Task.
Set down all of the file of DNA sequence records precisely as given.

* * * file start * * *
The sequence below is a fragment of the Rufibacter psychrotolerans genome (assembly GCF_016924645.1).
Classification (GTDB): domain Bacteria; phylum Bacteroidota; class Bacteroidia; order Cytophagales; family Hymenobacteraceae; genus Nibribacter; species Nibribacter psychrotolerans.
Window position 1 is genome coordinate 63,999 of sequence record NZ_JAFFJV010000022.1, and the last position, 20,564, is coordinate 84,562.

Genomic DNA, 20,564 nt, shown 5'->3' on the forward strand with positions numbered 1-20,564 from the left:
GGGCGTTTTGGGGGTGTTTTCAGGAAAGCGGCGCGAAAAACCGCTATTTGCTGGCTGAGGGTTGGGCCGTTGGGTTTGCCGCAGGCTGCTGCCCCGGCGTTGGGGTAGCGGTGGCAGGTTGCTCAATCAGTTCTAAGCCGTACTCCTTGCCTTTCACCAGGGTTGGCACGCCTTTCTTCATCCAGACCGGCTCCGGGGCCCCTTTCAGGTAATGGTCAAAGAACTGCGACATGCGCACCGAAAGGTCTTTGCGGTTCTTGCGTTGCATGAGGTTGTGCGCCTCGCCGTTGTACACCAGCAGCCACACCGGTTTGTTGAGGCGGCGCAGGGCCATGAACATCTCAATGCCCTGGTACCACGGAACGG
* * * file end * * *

The sequence below is a fragment of the Rufibacter psychrotolerans genome (assembly GCF_016924645.1).
Classification (GTDB): domain Bacteria; phylum Bacteroidota; class Bacteroidia; order Cytophagales; family Hymenobacteraceae; genus Nibribacter; species Nibribacter psychrotolerans.
Window position 1 is genome coordinate 63,999 of sequence record NZ_JAFFJV010000022.1, and the last position, 20,564, is coordinate 84,562.

Genomic DNA, 20,564 nt, shown 5'->3' on the forward strand with positions numbered 1-20,564 from the left:
GGGCGTTTTGGGGGTGTTTTCAGGAAAGCGGCGCGAAAAACCGCTATTTGCTGGCTGAGGGTTGGGCCGTTGGGTTTGCCGCAGGCTGCTGCCCCGGCGTTGGGGTAGCGGTGGCAGGTTGCTCAATCAGTTCTAAGCCGTACTCCTTGCCTTTCACCAGGGTTGGCACGCCTTTCTTCATCCAGACCGGCTCCGGGGCCCCTTTCAGGTAATGGTCAAAGAACTGCGACATGCGCACCGAAAGGTCTTTGCGGTTCTTGCGTTGCATGAGGTTGTGCGCCTCGCCGTTGTACACCAGCAGCCACACCGGTTTGTTGAGGCGGCGCAGGGCCATGAACATCTCAATGCCCTGGTACCACGGAACGG